"Well, how about managing risk?" you say. Yes, that's an important contribution from the financial sector, but recently it looks more like they collude to obscure it, often to their own benefit and at our expense, rather than manage it. And they may knowingly or unknowingly increase it. But, let's get on with the model.
In Kumhof and Ranciere's model, an eventual crisis causes a collapse of asset values, including those that wage earners have been borrowing to finance. The authors show through a series of simulations that only a restoration of wage-earner bargaining power (and therefore an increase in workers' relative incomes) produces the sustained reduction in worker leverage that is necessary to reduce the probability of another crisis.
But without the prospect of a recovery in the incomes of poor and middle income households over a reasonable time horizon, the inevitable result is that loans keep growing, and therefore so does leverage and the probability of a major crisis that, in the real world, typically also has severe implications for the real economy. More importantly, unless loan defaults in a crisis are extremely large by historical standards, and unless the accompanying real contraction is very small, the effect on leverage and therefore on the probability of a further crisis is quite limited. By contrast, restoration of poor and middle-income households’ bargaining power can be very effective, leading to the prospect of a sustained reduction in leverage that should reduce the probability of a further crisis. [Emphasis added]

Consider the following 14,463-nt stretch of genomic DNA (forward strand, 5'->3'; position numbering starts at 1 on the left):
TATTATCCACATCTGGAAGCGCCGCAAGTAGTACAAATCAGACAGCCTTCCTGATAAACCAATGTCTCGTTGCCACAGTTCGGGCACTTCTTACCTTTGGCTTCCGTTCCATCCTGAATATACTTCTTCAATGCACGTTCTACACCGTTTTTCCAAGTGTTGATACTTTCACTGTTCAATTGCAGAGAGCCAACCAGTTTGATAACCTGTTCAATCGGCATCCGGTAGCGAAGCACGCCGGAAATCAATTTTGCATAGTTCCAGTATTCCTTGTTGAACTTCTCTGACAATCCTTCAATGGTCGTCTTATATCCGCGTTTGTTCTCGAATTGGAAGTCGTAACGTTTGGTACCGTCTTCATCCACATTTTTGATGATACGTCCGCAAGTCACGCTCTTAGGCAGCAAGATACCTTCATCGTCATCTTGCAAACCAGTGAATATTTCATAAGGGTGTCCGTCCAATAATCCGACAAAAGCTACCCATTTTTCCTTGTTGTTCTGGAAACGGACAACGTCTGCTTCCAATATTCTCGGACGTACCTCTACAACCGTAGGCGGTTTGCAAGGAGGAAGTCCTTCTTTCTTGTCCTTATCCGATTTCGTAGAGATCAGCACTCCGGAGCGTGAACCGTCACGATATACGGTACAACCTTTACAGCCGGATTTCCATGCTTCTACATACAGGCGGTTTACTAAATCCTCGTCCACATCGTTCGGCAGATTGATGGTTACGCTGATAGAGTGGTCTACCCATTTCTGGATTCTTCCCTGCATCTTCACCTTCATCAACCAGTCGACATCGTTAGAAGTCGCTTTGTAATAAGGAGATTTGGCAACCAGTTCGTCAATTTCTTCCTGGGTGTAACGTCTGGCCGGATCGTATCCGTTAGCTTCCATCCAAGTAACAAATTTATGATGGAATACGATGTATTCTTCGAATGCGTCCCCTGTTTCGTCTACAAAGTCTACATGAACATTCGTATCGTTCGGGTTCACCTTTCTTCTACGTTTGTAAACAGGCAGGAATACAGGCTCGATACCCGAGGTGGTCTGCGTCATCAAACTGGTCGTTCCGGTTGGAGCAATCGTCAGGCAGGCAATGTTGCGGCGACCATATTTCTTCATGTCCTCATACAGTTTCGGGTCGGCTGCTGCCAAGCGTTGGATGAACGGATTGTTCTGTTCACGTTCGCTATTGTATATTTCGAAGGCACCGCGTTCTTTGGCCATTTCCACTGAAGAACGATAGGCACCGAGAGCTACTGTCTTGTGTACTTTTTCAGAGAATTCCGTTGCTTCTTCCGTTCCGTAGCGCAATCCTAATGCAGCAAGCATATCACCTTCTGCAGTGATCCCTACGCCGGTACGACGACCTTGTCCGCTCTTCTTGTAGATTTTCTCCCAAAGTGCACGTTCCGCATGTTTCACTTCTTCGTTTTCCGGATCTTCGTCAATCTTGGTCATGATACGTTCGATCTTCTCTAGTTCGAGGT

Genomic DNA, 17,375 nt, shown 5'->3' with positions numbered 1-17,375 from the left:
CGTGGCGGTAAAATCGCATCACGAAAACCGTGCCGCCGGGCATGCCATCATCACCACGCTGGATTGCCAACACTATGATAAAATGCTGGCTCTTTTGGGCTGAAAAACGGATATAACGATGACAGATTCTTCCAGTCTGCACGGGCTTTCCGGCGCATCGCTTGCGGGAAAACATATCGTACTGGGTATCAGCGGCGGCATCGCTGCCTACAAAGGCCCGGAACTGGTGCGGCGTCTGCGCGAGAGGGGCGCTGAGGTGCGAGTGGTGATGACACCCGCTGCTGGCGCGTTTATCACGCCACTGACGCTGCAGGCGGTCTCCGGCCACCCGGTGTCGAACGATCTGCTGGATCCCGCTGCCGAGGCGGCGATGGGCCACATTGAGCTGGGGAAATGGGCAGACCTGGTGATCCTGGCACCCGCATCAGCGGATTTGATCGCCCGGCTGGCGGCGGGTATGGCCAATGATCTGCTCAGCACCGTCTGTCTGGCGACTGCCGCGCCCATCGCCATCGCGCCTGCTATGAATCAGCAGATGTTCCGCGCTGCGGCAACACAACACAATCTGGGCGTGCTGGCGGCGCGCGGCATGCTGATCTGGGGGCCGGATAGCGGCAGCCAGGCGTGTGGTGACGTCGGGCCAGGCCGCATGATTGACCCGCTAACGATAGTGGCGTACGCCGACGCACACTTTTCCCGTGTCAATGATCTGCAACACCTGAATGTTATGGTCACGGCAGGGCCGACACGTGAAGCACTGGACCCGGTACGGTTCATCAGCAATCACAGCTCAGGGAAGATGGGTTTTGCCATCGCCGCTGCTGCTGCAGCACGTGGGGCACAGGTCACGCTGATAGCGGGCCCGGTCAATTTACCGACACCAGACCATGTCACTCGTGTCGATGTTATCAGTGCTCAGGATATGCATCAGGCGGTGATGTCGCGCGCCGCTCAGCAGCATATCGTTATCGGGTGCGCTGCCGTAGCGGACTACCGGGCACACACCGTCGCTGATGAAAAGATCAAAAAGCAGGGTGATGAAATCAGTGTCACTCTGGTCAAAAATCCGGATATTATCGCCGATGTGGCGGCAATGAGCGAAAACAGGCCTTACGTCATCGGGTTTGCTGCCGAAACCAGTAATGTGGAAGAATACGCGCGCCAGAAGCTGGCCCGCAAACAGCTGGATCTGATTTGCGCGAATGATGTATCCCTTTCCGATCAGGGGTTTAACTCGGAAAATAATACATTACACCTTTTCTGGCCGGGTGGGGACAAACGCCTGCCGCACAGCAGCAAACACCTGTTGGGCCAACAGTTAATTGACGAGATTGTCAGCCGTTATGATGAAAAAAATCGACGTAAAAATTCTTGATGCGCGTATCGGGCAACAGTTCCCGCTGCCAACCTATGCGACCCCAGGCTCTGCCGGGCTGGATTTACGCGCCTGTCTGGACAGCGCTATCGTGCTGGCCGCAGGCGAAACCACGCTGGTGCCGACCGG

Unfortunately, as with most technical models, it does not indicate how the restoration of wage-earner bargaining power will occur, only that it should, if we wish to avoid another financial crisis.
The problem as I see it is that after an economic collapse like the one we just barely dodged (so far), high unemployment will continue to undermine wage earner bargaining power. In addition, it appears that even as corporate profits rebound, hiring has not. If this reflects a new normal, then wage-earner bargaining power is not likely to rise anytime soon. The availability of large supplies of cheap labor in a global economy also does little to strengthen the bargaining power of US workers, particularly those who lack higher education and technical skills that are likely to become the comparative advantage of US labor in the coming years.